Even worse if one of your reasons is that you are sick of paying someone else to record your music, because then you have an expectation of what your $1K studio will sound like from a much higher quality studio that is acoustically treated and several thousand dollars. You WILL be disappointed if that's the case.

In recording gear, this is very similar to the $99 dollar strat pack that we mentioned earlier except that the cost of admission is 1K instead of $99. When you are getting all the components to a studio for $1K, then the components will reflect that quality.

And just as with guitar, it's purpose will be served rather quickly. As you mature, and get better at your "instrument", you will quickly find that you need better quality components to get the sound that you want...except this time around, you spent $1,000 already, and when try to sell that gear, you'll maybe get $400. (And that's generous.)

So you end up spending way more than you need to just to get core components to your studio that are higher quality.
And during this whole time, you never treat your room acoustically, and so there's even more money spent unnecessarily when you should have treated your room.


*WHEW*

So what's the point of all this rambling?

The price for this "instrument" is higher, and the learning curve is a little steeper. So take a little time to research components of your studio and allow for growing room up front.
It requires a little patience.

No, you don't need to buy a Protools HD rig just to sound good.
But if you purchase components now that would still be at least useful with a bigger rig, then you are making solid choices that will help you achieve your artistic vision.


Some points to ponder for your situation specifically:

1) How many simultaneous inputs will you realistically need? Just because you have 56 I/O doesn't mean that you are using them. And remember, then more functions that you have squeezed into one unit at a lower price, the lower the quality of each component.
I had a focusrite Saffire pro 26 for about a year and a half. I got it because of all of the inputs and outputs...but the quality was mediocre and I "upgraded" to an apogee duet. Even thought I went down on my number of inputs, I increased leaps and bounds in quality.

2) How many microphones do you have? Again, one great multipurpose mic is better than having 19 CAD microphones.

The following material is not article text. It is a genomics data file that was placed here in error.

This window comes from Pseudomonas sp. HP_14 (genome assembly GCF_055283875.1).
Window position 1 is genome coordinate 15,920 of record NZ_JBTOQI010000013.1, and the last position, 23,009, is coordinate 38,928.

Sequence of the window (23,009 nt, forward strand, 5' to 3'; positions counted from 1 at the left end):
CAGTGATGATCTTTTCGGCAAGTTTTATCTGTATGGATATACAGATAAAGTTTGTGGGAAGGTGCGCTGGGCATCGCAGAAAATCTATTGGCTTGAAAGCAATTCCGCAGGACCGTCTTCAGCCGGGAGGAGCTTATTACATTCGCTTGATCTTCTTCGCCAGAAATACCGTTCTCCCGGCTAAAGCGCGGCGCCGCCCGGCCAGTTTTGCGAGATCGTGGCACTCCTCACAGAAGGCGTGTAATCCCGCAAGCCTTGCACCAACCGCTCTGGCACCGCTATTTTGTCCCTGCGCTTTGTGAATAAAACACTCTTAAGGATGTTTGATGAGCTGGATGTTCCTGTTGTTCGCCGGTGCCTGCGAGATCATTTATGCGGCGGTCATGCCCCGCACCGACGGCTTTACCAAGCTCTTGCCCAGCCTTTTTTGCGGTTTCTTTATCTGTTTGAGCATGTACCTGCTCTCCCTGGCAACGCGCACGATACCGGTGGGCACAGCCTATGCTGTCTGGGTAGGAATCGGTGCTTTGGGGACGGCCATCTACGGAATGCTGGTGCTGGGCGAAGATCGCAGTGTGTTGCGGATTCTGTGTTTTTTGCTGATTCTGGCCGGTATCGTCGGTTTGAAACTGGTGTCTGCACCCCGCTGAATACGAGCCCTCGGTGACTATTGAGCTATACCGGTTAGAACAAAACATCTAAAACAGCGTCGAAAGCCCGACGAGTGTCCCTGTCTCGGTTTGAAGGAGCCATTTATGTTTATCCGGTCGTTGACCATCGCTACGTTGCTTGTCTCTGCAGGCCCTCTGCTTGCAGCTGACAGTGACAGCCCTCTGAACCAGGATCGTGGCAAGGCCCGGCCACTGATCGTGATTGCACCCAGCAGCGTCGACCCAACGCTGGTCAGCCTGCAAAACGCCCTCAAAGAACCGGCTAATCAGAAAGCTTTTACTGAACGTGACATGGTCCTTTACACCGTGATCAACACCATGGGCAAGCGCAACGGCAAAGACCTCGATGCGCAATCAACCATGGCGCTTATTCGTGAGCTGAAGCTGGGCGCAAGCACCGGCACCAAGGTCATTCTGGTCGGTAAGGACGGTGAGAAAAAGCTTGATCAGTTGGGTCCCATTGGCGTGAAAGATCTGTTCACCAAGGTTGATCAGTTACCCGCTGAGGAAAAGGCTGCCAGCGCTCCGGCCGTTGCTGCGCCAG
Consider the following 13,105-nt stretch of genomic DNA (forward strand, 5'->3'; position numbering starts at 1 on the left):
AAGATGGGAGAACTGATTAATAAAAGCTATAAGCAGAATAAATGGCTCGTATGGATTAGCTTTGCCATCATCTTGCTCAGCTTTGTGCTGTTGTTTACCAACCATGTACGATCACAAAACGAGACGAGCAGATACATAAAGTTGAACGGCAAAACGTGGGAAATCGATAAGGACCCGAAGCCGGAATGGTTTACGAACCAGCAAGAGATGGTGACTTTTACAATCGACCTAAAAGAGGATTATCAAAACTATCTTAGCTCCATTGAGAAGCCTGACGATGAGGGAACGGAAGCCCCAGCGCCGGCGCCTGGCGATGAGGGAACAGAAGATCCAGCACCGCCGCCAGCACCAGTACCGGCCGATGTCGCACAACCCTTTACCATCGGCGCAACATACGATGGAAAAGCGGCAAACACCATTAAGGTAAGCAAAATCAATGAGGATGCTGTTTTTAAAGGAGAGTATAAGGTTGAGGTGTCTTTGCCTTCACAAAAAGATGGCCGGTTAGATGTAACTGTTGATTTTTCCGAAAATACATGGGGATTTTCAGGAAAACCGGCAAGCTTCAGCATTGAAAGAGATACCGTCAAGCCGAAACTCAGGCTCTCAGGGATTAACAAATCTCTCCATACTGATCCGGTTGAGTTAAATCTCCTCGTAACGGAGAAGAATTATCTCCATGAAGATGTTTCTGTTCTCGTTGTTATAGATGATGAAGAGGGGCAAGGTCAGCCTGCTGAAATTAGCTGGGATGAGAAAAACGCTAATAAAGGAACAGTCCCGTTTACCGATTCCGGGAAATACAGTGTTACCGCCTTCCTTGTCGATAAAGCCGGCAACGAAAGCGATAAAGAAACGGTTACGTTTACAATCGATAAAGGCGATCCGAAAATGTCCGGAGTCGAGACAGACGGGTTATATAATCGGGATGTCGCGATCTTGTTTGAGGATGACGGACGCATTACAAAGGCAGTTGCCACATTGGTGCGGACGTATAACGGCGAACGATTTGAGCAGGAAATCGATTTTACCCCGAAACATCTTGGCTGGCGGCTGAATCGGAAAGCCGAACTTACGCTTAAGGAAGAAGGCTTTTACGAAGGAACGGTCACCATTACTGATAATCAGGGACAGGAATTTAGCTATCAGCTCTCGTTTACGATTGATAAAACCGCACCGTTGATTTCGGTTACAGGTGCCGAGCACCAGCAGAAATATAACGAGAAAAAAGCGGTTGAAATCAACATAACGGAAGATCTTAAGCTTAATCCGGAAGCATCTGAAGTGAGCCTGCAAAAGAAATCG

Also, if you have a great mic with so-so pres and converters (which is what your interface claims to do) you will only have so-so sound and even worse if you don't know how to use either of these things.
So if you only have one or two great mics, why do you need 56 I/O, especially since most of those "ins and outs" are digital?

3) Since you are on mac and using Logic (which is my DAW of choice as well) have you looked at Apogee's Duet or Ensemble? You could probably find an Ensemble on Ebay for around your price range, and you would then have a FANTASTIC interface that you would not outgrow for quite a while. It would give you enough outputs for some creative flexibility, and each channel would be very high quality. Not to mention that the apogee stuff will run natively with Mac and Logic. Focusrite's worst feature was it's clunky software control. You really have to work to get a smooth workflow within Logic. I never did, and that's one of the reasons why I switched. Oh, and focusrite's plug-ins (at this price point) aren't anything to write home about vs. Logic's on board stuff. Focusrite has some great high end stuff though.

4) Keep your initial purchases to a few necessary components, and then learn those devices inside and out. Learn the recording process, and develope a workflow. THEN you can make educated decisions about what components to purchase next.
Do you know why you would need a liquid channel on the saffire over your software plugins with Logic?
Sure it's cool to have more...but if you don't have any reason besides feeling cool by having more, then you probably don't need it.



I know this is kinda brutal, but these are lessons I learned the hard way, so if you can avoid it now, you should do it.